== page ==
(c) “Vehicle” means a conveyance of any kind, whether or not motorized, which is designed to transport people or property.
History.—s. 1, ch. 2005-27.
776.031 Use of force in defense of others.—A person is justified in the use of force, except deadly force, against another when and to the extent that the person reasonably believes that such conduct is necessary to prevent or terminate the other’s trespass on, or other tortious or criminal interference with, either real property other than a dwelling or personal property, lawfully in his or her possession or in the possession of another who is a member of his or her immediate family or household or of a person whose property he or she has a legal duty to protect. However, the person is justified in the use of deadly force only if he or she reasonably believes that such force is necessary to prevent the imminent commission of a forcible felony. A person does not have a duty to retreat if the person is in a place where he or she has a right to be.
History.—s. 13, ch. 74-383; s. 1189, ch. 97-102; s. 3, ch. 2005-27.
776.032 Immunity from criminal prosecution and civil action for justifiable use of force.—(1) A person who uses force as permitted in s. 776.012, s. 776.013, or s. 776.031 is justified in using such force and is immune from criminal prosecution and civil action for the use of such force, unless the person against whom force was used is a law enforcement officer, as defined in s. 943.10(14), who was acting in the performance of his or her official duties and the officer identified himself or herself in accordance with any applicable law or the person using force knew or reasonably should have known that the person was a law enforcement officer. As used in this subsection, the term “criminal prosecution” includes arresting, detaining in custody, and charging or prosecuting the defendant.
(2) A law enforcement agency may use standard procedures for investigating the use of force as described in subsection (1), but the agency may not arrest the person for using force unless it determines that there is probable cause that the force that was used was unlawful.
(3) The court shall award reasonable attorney’s fees, court costs, compensation for loss of income, and all expenses incurred by the defendant in defense of any civil action brought by a plaintiff if the court finds that the defendant is immune from prosecution as provided in subsection (1).
History.—s. 4, ch. 2005-27.
776.041 Use of force by aggressor.—The justification described in the preceding sections of this chapter is not available to a person who:
(1) Is attempting to commit, committing, or escaping after the commission of, a forcible felony; or
(2) Initially provokes the use of force against himself or herself, unless:
(a) Such force is so great that the person reasonably believes that he or she is in imminent danger of death or great bodily harm and that he or she has exhausted every reasonable means to escape such danger other than the use of force which is likely to cause death or great bodily harm to the assailant; or
(b) In good faith, the person withdraws from physical contact with the assailant and indicates clearly to the assailant that he or she desires to withdraw and terminate the use of force, but the assailant continues or resumes the use of force.
History.—s. 13, ch. 74-383; s. 1190, ch. 97-102.
776.05 Law enforcement officers; use of force in making an arrest.—A law enforcement officer, or any person whom the officer has summoned or directed to assist him or her, need not retreat or desist from efforts to make a lawful arrest because of resistance or threatened resistance to the arrest. The officer is justified in the use of any force:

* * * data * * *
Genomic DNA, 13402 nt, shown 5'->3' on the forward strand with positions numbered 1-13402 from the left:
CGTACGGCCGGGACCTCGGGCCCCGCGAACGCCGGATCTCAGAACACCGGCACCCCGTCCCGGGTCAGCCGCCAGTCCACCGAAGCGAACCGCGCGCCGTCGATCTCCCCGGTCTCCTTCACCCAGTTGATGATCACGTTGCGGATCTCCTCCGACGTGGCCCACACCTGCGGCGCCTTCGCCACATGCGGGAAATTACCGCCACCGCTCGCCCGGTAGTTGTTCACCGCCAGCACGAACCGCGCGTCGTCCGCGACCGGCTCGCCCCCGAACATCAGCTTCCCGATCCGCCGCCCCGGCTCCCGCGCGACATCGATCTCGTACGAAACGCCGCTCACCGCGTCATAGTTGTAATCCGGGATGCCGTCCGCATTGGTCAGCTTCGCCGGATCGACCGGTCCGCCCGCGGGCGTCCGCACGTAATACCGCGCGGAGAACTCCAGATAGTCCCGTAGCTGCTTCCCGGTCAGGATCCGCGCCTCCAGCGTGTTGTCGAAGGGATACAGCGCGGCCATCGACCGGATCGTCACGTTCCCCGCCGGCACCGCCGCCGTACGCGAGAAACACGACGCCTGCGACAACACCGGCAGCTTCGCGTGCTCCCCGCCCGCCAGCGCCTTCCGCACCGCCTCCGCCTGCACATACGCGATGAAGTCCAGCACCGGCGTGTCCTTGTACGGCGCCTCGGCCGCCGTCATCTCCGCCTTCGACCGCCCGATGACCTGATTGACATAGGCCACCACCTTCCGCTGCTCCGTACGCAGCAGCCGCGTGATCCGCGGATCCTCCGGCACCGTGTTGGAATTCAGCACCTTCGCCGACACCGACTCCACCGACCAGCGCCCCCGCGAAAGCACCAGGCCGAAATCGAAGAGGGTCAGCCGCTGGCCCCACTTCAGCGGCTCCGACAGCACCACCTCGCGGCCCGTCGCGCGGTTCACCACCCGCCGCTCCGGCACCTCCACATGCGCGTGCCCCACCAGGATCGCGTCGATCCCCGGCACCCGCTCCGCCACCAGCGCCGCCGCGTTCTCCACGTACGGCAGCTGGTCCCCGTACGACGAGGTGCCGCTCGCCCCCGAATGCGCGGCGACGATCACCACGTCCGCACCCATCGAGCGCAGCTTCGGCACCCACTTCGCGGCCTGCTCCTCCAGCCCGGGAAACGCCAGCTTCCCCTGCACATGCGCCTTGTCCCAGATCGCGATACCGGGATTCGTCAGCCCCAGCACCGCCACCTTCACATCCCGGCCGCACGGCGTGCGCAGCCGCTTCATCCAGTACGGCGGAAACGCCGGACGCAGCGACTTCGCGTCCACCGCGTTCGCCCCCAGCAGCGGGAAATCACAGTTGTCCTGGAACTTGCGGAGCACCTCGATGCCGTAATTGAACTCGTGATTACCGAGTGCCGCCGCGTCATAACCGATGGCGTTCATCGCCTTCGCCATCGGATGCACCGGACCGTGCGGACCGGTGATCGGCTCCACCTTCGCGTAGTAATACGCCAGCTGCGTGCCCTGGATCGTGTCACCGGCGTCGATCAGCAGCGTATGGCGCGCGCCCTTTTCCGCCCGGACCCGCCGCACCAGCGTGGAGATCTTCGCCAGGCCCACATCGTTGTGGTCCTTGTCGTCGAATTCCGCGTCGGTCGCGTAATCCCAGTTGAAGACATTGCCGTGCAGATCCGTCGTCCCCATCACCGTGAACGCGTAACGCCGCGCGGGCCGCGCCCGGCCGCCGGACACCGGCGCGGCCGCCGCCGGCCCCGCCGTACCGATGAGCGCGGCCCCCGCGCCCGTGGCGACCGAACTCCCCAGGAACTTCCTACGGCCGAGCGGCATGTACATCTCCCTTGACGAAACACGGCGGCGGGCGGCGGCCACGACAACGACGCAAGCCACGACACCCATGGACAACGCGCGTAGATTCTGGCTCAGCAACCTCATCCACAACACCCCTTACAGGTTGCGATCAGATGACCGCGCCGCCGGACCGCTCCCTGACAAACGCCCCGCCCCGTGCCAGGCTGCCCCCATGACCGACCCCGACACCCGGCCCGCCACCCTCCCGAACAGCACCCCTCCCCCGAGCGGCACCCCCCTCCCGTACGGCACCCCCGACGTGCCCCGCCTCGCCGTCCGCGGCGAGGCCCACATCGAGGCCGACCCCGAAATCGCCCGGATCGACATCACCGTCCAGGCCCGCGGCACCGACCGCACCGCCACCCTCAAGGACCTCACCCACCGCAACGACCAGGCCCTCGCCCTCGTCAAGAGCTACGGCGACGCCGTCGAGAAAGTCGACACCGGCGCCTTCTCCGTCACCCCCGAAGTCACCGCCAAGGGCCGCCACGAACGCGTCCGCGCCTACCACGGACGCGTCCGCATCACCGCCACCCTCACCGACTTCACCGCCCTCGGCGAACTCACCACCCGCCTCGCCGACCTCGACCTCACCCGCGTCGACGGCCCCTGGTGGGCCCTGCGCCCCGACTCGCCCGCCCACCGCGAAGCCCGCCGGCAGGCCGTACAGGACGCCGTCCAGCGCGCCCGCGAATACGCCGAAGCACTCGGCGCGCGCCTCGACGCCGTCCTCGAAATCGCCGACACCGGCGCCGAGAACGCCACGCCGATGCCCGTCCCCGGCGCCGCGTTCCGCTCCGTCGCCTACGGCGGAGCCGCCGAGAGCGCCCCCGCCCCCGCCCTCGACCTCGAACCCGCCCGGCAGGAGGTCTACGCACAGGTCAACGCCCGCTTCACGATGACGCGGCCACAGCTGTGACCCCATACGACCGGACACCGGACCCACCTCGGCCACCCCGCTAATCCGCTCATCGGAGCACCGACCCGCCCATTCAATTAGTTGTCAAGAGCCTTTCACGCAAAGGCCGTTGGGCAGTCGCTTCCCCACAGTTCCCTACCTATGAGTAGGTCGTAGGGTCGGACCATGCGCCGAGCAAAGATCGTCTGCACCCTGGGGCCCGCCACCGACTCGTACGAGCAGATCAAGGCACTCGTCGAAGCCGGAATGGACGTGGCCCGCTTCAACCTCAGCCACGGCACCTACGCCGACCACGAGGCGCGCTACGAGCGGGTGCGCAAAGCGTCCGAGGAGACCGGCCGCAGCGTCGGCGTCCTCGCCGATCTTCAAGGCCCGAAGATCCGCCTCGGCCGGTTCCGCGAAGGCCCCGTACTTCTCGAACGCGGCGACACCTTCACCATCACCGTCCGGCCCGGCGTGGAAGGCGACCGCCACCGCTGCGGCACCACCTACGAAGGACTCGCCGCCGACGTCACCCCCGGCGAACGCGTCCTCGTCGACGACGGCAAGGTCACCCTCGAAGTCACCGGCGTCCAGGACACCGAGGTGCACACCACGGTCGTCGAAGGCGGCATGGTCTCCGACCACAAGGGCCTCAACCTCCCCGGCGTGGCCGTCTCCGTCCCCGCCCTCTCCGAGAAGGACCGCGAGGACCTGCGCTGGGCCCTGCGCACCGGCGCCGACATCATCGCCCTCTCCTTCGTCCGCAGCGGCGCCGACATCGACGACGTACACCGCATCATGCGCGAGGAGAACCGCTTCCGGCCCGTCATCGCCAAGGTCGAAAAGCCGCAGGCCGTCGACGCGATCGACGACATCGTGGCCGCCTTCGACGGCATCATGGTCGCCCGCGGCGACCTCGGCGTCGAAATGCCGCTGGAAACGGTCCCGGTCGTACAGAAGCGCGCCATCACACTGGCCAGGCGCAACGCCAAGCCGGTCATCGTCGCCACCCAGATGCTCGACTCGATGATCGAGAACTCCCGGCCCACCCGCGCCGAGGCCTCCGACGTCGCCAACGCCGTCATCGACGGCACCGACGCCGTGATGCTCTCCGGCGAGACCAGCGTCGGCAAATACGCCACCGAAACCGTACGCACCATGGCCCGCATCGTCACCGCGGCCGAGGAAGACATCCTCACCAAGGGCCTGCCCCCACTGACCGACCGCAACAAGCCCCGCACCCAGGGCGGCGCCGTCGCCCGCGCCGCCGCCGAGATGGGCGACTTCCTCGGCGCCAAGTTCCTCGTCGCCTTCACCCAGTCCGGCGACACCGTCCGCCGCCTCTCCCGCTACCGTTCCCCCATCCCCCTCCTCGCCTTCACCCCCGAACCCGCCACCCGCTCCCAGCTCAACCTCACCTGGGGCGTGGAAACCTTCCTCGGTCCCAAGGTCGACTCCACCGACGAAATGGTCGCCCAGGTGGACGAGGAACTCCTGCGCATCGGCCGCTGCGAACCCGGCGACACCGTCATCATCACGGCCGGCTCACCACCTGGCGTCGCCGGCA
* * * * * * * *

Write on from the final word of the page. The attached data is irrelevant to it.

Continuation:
(1) Which he or she reasonably believes to be necessary to defend himself or herself or another from bodily harm while making the arrest;
(2) When necessarily committed in retaking felons who have escaped; or
(3) When necessarily committed in arresting felons fleeing from justice. However, this subsection shall not constitute a defense in any civil action for damages brought for the wrongful use of deadly force unless the use of deadly force was necessary to prevent the arrest from being defeated by such flight and, when feasible, some warning had been given, and:
(a) The officer reasonably believes that the fleeing felon poses a threat of death or serious physical harm to the officer or others; or
(b) The officer reasonably believes that the fleeing felon has committed a crime involving the infliction or threatened infliction of serious physical harm to another person.
History.—s. 13, ch. 74-383; s. 1, ch. 75-64; s. 1, ch. 87-147; s. 54, ch. 88-381; s. 1191, ch. 97-102.
776.051 Use of force in resisting arrest or making an arrest or in the execution of a legal duty; prohibition.—(1) A person is not justified in the use of force to resist an arrest by a law enforcement officer, or to resist a law enforcement officer who is engaged in the execution of a legal duty, if the law enforcement officer was acting in good faith and he or she is known, or reasonably appears, to be a law enforcement officer.
(2) A law enforcement officer, or any person whom the officer has summoned or directed to assist him or her, is not justified in the use of force if the arrest or execution of a legal duty is unlawful and known by him or her to be unlawful.
History.—s. 13, ch. 74-383; s. 1192, ch. 97-102; s. 1, ch. 2008-67.
776.06 Deadly force.—(1) The term “deadly force” means force that is likely to cause death or great bodily harm and includes, but is not limited to:
(a) The firing of a firearm in the direction of the person to be arrested, even though no intent exists to kill or inflict great bodily harm; and
(b) The firing of a firearm at a vehicle in which the person to be arrested is riding.
(2)(a) The term “deadly force” does not include the discharge of a firearm by a law enforcement officer or correctional officer during and within the scope of his or her official duties which is loaded with a less-lethal munition. As used in this subsection, the term “less-lethal munition” means a projectile that is designed to stun, temporarily incapacitate, or cause temporary discomfort to a person without penetrating the person’s body.